DOYLE, ARTHUR CONAN
?Of the origin of the Hound of the Baskervilles there have been many statements, yet as I come in a direct line from Hugo Baskerville, and as I had the story from my father, who also had it from his, I have set it down with all belief that it occurred even as is here set forth...?
The Hound of the Baskervilles is the third of the crime novels written by Sir Arthur Conan Doyle featuring the detective Sherlock Holmes. Originally serialised in The Strand Magazine from August 1901 to April 1902, it is set largely on Dartmoor in Devon in England's West Country and tells the story of an attempted murder inspired by the legend of a fearsome, diabolical hound of supernatural origin. Sherlock Holmes and his companion Dr. Watson investigate the case. This was the first appearance of Holmes since his intended death in "The Final Problem", and the success of The Hound of the Baskervilles led to the character's eventual revival.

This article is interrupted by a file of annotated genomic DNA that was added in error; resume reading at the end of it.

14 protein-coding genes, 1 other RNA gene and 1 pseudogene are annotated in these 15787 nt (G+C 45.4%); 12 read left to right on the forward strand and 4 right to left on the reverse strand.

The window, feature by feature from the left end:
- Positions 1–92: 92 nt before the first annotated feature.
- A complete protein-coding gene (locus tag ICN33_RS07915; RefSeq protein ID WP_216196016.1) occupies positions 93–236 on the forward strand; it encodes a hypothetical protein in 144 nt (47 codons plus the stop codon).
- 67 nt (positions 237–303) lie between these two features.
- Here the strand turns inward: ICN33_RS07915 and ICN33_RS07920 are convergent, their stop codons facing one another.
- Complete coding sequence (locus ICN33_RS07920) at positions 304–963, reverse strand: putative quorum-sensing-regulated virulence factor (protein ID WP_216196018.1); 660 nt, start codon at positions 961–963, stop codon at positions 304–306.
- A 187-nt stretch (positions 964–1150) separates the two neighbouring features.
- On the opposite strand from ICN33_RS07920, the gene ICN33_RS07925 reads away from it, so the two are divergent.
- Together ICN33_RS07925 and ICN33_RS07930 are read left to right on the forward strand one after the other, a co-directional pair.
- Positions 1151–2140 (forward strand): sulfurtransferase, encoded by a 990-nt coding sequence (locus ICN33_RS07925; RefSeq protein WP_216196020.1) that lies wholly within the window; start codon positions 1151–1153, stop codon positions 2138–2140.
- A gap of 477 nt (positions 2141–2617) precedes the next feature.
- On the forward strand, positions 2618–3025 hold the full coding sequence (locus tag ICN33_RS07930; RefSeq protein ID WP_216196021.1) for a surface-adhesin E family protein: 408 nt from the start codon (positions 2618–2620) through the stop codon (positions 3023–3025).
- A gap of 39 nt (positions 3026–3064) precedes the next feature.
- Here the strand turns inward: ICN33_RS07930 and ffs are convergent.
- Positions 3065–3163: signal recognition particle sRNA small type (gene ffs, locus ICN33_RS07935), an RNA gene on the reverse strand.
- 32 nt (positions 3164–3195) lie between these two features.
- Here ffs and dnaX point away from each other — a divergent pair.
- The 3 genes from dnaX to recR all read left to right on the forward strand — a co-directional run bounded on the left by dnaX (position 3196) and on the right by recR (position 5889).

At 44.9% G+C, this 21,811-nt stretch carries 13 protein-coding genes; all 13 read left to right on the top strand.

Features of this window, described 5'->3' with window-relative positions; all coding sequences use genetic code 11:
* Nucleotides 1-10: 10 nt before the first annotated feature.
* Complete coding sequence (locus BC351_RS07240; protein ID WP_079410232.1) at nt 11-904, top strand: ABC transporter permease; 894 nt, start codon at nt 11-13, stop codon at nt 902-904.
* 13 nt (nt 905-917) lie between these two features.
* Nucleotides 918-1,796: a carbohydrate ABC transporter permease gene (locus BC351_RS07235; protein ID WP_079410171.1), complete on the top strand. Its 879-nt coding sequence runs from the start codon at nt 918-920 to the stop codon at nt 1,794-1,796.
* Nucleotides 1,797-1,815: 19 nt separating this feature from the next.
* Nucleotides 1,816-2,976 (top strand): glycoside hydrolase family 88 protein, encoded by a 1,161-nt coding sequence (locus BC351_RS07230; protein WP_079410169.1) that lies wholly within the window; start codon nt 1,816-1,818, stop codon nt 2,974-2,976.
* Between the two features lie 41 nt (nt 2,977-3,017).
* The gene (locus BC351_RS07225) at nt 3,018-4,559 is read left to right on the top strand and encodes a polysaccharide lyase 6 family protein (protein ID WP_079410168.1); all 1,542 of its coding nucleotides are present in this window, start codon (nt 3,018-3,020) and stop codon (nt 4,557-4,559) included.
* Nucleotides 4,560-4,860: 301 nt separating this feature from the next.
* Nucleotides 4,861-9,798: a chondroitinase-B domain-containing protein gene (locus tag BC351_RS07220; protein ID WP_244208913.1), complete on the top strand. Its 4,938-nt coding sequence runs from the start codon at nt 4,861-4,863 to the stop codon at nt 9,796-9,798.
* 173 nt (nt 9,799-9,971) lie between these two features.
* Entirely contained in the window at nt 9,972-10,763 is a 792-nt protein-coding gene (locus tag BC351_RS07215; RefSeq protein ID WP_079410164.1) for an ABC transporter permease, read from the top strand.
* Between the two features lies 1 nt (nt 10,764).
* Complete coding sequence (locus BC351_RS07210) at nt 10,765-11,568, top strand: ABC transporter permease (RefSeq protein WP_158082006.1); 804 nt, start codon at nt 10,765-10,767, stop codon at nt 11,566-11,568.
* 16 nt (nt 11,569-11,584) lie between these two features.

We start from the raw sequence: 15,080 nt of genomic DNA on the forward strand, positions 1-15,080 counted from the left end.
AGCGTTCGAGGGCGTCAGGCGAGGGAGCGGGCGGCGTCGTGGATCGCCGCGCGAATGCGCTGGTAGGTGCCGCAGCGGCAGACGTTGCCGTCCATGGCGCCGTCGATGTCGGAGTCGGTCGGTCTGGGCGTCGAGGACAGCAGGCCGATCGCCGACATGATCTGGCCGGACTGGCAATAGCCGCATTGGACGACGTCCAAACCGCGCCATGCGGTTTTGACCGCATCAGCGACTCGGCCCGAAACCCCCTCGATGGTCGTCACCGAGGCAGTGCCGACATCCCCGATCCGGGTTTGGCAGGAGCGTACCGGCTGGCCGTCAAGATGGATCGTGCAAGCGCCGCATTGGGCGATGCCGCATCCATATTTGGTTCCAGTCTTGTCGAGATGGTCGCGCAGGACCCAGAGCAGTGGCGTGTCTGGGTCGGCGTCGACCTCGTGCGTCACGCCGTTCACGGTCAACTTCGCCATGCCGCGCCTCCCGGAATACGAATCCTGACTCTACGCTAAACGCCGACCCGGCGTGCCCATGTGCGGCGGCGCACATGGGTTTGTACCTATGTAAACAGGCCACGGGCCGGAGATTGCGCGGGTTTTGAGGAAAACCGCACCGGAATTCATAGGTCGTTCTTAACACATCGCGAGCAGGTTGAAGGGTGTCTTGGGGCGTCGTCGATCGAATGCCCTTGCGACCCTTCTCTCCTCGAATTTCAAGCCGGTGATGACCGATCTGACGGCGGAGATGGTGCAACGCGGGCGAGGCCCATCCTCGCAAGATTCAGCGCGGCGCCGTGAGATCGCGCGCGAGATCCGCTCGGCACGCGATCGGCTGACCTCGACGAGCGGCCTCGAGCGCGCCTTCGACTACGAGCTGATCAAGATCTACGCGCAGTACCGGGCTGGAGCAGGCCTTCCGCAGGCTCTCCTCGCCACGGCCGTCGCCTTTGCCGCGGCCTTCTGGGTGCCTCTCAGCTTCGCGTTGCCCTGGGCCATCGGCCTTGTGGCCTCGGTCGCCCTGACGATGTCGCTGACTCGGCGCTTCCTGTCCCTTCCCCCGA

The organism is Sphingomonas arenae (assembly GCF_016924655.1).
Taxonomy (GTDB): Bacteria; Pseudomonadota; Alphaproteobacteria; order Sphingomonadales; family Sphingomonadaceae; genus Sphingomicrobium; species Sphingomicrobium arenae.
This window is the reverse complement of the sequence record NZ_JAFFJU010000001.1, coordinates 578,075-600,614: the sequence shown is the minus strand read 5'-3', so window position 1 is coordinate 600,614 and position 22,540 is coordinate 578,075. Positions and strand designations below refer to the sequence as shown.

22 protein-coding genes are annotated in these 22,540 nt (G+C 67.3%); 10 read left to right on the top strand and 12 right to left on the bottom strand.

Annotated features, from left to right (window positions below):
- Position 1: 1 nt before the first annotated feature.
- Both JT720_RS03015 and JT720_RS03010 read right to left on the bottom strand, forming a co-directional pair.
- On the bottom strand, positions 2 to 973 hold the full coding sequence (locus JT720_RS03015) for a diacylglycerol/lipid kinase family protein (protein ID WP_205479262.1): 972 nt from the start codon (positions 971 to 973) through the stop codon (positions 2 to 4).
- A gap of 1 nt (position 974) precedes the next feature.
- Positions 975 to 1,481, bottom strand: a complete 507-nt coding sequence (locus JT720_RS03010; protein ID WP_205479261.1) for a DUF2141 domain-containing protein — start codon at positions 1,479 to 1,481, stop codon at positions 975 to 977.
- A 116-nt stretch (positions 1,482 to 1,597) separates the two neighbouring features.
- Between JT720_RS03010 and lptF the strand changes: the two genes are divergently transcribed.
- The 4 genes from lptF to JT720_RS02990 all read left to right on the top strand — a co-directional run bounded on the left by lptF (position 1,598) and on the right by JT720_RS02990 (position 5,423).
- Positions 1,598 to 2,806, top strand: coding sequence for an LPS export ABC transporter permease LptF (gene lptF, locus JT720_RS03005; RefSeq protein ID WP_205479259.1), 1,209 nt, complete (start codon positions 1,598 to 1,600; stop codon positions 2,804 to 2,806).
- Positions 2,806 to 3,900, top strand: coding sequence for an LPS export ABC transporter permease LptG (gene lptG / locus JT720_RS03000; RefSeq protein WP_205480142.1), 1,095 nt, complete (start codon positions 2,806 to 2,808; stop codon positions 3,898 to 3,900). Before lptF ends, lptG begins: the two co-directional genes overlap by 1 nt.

Sir Arthur Conan Doyle wrote this story shortly after returning to his home Undershaw from South Africa, where he had worked as a volunteer physician at the Langman Field Hospital in Bloemfontein at the time of the Second Boer War.